This past weekend, Jeanne and I, along with our two sons and our daughter-in-law, travelled from Providence to Long Island for the wedding of one of Jeanne’s nieces. It was the first time the five of us had been together since last Christmas, and the first time we had all been together in Providence in over two years. Jeanne is the youngest of five; the wedding offered the rare opportunity for all five of the siblings to be together in the same place. Their ages range from 80 to 65, so it was hard not to wonder whether this might be the last time all five of them are together. Difficult conversations that might have been morbid when younger become no less difficult, but much more natural, as we age. Such is the nature of mortal creatures.
The 12/23/19 edition of The New Yorker leads with a remarkable and memorable essay by Peter Schjeldahl, who has been the magazine’s art critic for the past twenty years. The essay, “77 Sunset Me” (it’s subtitled “The Art of Dying” in the Table of Contents), is Schjeldahl’s memoirish reflection on vignettes of his life after having received a diagnosis of terminal lung cancer not long ago. The essay is honest, often brutally so, and full of wisdom both hilarious and poignant. As a bonus, Schjeldahl references both Michel de Montaigne and Simone Weil, the two philosophers who have, over the past many years, influenced my own thought and life more than any others. I taught an honors colloquium on Montaigne last spring, and Simone makes it into my writing and classes on a regular basis (yes, she and I are on a first-name basis).
About halfway through his lengthy essay, Schjeldahl notes his agreement with one of Weil’s most striking claims. “Simone Weil,” he writes, “said that the transcendent meaning of Christianity is complete with Jesus’ death, sans the cherry on top that is the Resurrection. I think so.” The actual passage from Weil, from a letter she wrote to a Dominican priest friend, is as follows:
Hitler could die and return to life again fifty times, but I should still not look upon him as the Son of God. And if the gospel omitted all mention of Christ’s Resurrection, faith would be easier for me. The Cross by itself suffices me.
Schjeldahl reflects on this passage after noting, as both an art critic and a man who is dying, the power of Hans Holbein’s “Dead Christ,” a painting that reportedly shook Dostoevsky’s Christian faith.
“I believe in God” is a false statement for me because it is voiced by my ego, which is compulsively skeptical. But the rest of me tends otherwise. Staying on an “as if” basis with “god,” for short, hugely improves my life. I regret my lack of the church and its gift of community. My ego is too fat to squeeze through the door.
His point is worth considering for all who seek to locate themselves within the context of the transcendent. Whether one is an atheist or the most dogmatic and hard-core person of faith, what Iris Murdoch calls the “fat, relentless ego” always threatens to get in the way. One person’s need to be right, to be certain, and to defend that unwarranted certainty against all comers, just as much as another person’s dogmatic commitment to skepticism, regularly guarantees that our other ways of knowing, our “rest of me,” will get pushed to the side.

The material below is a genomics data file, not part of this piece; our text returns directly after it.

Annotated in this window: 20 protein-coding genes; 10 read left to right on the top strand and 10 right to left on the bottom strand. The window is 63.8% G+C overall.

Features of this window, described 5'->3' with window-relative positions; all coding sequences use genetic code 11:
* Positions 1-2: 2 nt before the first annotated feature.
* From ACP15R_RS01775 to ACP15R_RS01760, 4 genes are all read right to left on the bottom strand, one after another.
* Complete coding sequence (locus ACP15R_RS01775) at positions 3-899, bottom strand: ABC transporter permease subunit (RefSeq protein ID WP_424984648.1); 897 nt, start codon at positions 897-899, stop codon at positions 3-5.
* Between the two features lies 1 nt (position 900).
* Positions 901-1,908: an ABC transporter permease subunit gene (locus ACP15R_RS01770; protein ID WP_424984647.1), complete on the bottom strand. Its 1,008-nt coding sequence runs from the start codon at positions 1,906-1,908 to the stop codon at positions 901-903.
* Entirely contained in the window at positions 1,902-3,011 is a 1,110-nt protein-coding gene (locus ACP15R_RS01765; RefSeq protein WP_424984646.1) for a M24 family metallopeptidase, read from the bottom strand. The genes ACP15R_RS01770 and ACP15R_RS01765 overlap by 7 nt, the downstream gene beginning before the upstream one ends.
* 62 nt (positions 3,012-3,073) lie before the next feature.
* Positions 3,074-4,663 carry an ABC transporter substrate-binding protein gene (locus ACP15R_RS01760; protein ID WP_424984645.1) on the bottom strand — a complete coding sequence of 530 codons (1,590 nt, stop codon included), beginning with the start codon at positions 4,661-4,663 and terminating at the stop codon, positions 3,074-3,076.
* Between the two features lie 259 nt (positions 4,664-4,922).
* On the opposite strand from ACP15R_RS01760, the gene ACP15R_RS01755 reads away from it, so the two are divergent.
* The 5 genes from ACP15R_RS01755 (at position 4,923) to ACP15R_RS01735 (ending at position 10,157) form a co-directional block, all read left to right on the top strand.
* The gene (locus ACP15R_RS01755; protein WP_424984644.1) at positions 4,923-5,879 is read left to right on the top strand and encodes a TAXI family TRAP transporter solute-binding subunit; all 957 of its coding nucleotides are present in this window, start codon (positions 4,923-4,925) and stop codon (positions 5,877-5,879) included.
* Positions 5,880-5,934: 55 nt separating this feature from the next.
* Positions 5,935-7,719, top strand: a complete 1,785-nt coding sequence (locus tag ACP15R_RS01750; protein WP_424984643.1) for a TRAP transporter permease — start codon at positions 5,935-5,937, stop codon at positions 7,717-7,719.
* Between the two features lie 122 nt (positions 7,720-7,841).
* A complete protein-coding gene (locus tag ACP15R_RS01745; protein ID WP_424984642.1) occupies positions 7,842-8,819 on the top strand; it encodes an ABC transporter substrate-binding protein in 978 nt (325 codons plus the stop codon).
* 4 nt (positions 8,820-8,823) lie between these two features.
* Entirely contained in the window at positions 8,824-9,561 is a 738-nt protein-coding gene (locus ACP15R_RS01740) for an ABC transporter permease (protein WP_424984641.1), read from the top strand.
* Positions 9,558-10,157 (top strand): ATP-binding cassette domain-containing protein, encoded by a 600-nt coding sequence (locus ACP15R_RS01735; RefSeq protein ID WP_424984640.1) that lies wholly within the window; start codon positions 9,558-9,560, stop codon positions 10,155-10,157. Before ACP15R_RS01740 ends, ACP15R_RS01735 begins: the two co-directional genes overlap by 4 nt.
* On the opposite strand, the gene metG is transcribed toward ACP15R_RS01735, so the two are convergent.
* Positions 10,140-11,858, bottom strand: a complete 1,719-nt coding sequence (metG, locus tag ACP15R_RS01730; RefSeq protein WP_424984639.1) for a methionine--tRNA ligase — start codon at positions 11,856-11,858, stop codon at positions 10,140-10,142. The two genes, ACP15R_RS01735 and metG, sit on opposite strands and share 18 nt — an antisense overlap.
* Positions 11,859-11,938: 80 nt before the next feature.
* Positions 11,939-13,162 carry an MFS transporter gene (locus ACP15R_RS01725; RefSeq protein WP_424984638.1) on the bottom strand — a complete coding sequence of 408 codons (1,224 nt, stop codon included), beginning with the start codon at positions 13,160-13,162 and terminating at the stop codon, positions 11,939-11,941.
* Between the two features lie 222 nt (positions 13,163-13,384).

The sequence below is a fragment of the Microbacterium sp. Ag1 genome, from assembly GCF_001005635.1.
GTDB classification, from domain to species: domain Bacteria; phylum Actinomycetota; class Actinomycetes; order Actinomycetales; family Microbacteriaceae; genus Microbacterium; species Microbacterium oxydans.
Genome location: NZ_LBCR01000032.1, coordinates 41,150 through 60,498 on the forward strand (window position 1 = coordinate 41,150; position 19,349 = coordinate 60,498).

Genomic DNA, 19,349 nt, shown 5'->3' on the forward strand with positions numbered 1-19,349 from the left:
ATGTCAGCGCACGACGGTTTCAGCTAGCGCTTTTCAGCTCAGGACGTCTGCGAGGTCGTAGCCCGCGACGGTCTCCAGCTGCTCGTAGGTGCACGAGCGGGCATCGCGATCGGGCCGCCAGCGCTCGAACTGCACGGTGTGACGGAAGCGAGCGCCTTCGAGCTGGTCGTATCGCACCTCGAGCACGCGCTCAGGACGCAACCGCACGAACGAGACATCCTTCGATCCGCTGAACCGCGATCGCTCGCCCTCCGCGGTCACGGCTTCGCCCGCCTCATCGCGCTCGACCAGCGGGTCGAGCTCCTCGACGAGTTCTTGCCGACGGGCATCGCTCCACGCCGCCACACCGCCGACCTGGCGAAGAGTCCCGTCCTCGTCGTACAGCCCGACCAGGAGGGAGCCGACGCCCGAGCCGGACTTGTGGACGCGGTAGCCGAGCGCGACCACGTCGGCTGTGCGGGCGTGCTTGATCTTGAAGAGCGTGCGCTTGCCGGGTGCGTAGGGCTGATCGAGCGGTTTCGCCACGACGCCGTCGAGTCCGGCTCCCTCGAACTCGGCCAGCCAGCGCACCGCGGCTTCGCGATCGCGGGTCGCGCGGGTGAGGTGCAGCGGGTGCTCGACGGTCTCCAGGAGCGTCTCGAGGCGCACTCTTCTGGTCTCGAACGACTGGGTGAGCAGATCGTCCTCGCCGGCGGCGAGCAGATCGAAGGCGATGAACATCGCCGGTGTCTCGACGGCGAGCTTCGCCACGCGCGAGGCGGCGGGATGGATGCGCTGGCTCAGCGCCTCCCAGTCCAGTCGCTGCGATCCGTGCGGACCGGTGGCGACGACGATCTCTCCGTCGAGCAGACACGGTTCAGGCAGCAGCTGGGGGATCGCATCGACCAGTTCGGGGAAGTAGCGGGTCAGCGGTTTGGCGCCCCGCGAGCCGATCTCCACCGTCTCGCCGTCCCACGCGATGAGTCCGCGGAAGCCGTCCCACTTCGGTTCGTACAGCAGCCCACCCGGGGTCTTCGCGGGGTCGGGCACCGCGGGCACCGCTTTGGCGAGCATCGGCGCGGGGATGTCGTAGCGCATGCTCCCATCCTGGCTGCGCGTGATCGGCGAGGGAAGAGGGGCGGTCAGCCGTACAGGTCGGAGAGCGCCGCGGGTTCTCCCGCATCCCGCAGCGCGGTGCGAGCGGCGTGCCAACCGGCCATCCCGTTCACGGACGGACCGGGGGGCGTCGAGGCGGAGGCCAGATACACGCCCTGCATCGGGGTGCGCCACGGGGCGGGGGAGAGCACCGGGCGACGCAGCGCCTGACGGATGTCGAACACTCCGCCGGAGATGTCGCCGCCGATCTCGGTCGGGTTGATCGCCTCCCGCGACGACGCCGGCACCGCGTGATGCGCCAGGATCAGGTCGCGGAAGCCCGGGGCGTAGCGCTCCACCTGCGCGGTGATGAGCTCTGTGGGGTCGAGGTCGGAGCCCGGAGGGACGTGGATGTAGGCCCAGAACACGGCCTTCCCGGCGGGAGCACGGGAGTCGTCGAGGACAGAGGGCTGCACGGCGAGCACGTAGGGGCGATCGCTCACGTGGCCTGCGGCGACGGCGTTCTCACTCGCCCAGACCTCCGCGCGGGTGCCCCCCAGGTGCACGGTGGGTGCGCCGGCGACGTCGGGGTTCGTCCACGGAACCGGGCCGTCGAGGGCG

Schjeldahl continues by noting that, at least in his experience, the fat ego’s need to dominate belief fades with accumulating years, experience, and maturity.
Disbelieving is toilsome. It can be a pleasure for adolescent brains with energy to spare, but hanging on to it later saps and rigidifies. After a Lutheran upbringing, I became an atheist at the onset of puberty. That wore off gradually and then, with sobriety, speedily.
Christian Wiman, who has a poem in the same New Yorker as Schjeldahl’s essay, writes in My Bright Abyss that he shares Schjeldahl’s perspective when it comes to God. “Mostly I simply try to subject myself to the possibility of God. I address God as if.” Makes sense to me.
At the end of “77 Sunset Me,” Schjeldahl makes a striking observation:
God creeps in. Human minds are the universe’s only instruments for reflecting on itself. The fact of our existence suggests a cosmic approval of it . . . We may be accidents of matter and energy, but we can’t help circling back to the sense of a meaning that is unaccountable by the application of what we know.
In an NPR interview ten days ago, Scott Simon asked Schjeldahl to say more about what he meant when he wrote that “God creeps in.” Schjeldahl answered that
I think we’re wired for belief, and it’s sort of human pride and ambition to overrule those intuitions. But I find it much easier just to give in. We are tiny, little specks in the universe, and there is a credible limit to what we know. And in a way, the more we know, the more shoreline of mystery there is . . . Human minds are the only ways the universe reflects on itself. And we keep circling back to that – you know, why we’re here and not here. And I’m – I guess I’m sort of relaxing into the state of soul that that generates.
I would like to think that a diagnosis of terminal cancer is not required in order to find the ability to “relax into the state of soul” that is open to the possibility of God in a welcoming, nondogmatic way, a state of soul that invites us to walk barefoot along the “shoreline of mystery.”
Since, as Schjeldahl notes, “a thing about dying is that you can’t consult anyone who has done it,” we are all in the same boat—mortal, self-reflective creatures with a short shelf life and limited knowledge. It makes sense to be open to God creeping in. Schjeldahl ends his essay with a bit of advice and an observation.
Take death for a walk in your minds, folks . . . If God is a human invention, good for us! We had to come up with something.